The piece was part of their summer 2013 programming called, Double Portrait, and they were wonderfully gracious and accommodating, especially the young curator, Alexander Jarman. They located me in a gallery which housed Spanish paintings from the Age of Exploration- a very special location for me.
As part of the larger exhibition, I was asked by a young artist, Farrah Emami, to submit something for her project- The Gift Shop. The Gift Shop was a trailer that was pulled up in front of the museum where items were sold. I offered her an image to make a cake with, which she did, and which she sold for $5 a slice.
I have performed Double Portrait a third time, this time in the Fall of 2014 in Los Angeles, California. I was invited to be part of Perform Chinatown a day long event put on by the galleries in Downtown LA’s Chinatown. This time around, the experience wasn’t so easy- a Chinatown gallerist I had come down to see wasn’t interested in seeing me perform (down the walk way), there was a band playing loudly at the time of the performances, many people were drunk. Still, I connected with my good friend Eric who I ended up unwittingly in the role of assistant and who I hung out with afterwards for the evening.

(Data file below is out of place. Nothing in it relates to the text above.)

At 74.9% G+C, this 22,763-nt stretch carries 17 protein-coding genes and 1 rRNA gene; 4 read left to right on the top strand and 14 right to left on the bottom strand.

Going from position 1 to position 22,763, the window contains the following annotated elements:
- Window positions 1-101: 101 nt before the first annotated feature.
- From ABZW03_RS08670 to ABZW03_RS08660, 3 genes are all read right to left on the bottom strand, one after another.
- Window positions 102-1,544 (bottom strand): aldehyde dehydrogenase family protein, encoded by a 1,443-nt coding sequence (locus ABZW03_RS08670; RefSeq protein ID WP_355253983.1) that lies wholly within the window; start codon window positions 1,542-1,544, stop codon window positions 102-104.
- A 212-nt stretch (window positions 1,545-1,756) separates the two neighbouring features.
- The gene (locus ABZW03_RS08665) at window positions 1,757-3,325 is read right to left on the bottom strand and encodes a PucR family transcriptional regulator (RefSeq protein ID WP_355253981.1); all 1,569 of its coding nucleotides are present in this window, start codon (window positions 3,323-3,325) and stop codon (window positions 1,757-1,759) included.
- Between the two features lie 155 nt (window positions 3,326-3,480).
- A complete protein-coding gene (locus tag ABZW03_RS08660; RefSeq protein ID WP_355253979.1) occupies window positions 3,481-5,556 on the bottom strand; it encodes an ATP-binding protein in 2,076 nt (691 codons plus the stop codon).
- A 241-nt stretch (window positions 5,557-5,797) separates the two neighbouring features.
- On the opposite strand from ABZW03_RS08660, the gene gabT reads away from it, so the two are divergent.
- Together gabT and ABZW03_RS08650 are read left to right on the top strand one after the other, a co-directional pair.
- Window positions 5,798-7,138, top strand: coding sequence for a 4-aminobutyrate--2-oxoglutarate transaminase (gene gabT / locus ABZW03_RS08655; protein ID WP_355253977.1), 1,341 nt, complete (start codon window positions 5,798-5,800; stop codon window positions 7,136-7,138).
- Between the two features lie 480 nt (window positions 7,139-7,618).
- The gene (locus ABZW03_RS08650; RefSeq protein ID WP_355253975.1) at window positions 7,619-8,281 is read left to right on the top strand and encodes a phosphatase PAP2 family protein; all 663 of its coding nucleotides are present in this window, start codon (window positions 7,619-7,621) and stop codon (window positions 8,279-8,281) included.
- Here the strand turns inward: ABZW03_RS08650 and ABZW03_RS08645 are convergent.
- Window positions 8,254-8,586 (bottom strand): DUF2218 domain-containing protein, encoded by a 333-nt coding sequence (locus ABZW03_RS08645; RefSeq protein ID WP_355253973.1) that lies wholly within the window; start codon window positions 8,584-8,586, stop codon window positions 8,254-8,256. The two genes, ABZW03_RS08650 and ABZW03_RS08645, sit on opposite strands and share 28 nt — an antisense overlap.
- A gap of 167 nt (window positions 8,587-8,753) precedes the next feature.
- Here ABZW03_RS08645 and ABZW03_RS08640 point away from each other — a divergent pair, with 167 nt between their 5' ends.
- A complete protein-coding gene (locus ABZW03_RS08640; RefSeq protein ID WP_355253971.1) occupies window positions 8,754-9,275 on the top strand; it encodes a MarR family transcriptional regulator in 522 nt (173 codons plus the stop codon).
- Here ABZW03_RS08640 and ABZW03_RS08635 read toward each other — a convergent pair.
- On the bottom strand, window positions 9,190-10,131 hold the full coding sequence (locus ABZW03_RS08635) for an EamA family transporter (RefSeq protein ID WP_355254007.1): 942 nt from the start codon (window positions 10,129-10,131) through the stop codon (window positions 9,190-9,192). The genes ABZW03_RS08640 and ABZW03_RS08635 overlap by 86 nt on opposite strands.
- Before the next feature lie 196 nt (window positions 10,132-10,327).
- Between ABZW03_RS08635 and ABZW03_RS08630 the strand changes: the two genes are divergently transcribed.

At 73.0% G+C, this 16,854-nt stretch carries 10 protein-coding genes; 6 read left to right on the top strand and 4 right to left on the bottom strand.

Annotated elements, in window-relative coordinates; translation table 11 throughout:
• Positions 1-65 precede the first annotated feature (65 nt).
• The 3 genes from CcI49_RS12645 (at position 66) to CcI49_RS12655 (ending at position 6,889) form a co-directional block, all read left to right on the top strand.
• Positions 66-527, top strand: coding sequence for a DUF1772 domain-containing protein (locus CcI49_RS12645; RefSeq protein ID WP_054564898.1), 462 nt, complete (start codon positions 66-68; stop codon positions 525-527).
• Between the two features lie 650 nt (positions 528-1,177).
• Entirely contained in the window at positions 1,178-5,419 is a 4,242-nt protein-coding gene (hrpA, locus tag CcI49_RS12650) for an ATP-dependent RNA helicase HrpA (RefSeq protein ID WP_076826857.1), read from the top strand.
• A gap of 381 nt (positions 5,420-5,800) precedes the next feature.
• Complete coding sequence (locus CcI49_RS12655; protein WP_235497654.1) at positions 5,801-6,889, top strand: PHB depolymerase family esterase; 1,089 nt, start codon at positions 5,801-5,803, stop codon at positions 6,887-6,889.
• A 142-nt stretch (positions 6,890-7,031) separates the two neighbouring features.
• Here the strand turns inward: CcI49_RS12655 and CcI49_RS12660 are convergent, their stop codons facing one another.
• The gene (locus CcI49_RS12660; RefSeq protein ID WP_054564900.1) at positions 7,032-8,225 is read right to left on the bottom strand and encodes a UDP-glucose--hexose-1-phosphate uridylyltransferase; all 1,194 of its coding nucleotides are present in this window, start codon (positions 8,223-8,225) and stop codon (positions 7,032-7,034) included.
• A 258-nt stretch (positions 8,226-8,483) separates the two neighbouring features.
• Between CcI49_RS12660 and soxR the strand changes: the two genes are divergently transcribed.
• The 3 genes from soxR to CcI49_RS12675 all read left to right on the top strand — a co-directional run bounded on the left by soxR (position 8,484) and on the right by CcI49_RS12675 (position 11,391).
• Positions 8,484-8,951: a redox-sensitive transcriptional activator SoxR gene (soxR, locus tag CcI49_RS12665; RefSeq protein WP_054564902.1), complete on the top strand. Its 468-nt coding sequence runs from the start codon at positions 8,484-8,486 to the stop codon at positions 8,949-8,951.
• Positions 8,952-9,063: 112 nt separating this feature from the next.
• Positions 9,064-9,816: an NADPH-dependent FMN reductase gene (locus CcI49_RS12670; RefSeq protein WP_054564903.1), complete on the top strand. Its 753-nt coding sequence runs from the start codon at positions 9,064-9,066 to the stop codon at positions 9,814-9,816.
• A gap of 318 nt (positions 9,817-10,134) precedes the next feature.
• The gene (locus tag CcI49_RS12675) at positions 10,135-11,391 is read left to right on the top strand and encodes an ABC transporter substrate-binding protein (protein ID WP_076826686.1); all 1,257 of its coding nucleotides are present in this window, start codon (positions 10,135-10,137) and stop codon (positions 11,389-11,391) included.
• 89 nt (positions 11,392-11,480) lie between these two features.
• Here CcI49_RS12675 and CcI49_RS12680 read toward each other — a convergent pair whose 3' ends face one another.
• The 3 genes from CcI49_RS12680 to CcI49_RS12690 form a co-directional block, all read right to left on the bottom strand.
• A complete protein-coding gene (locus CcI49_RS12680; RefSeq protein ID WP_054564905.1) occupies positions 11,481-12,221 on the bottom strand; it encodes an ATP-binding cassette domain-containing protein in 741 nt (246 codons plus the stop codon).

On my way out of town, I stopped in at La Placita, the church on Alvera Street in Downtown to say a prayer and offer a simple ex-voto of my Perform Chinatown experience. People leave such things on the side grotto dedicated to La Señora de Juquila. It was more important that I be honest than positive in this ex-voto. There are all kinds of offerings, but I haven’t come up with an exception to them being honest.
This is the only image I have of my performance; I have no photographic images. Though I imagine some attendees must have whipped out a cell phone and taken a picture of the strangely costumed man, standing partly under the stairwell between two buildings, arms outstretched like Jesus in the dark. “Because art”, people are apt to say these days.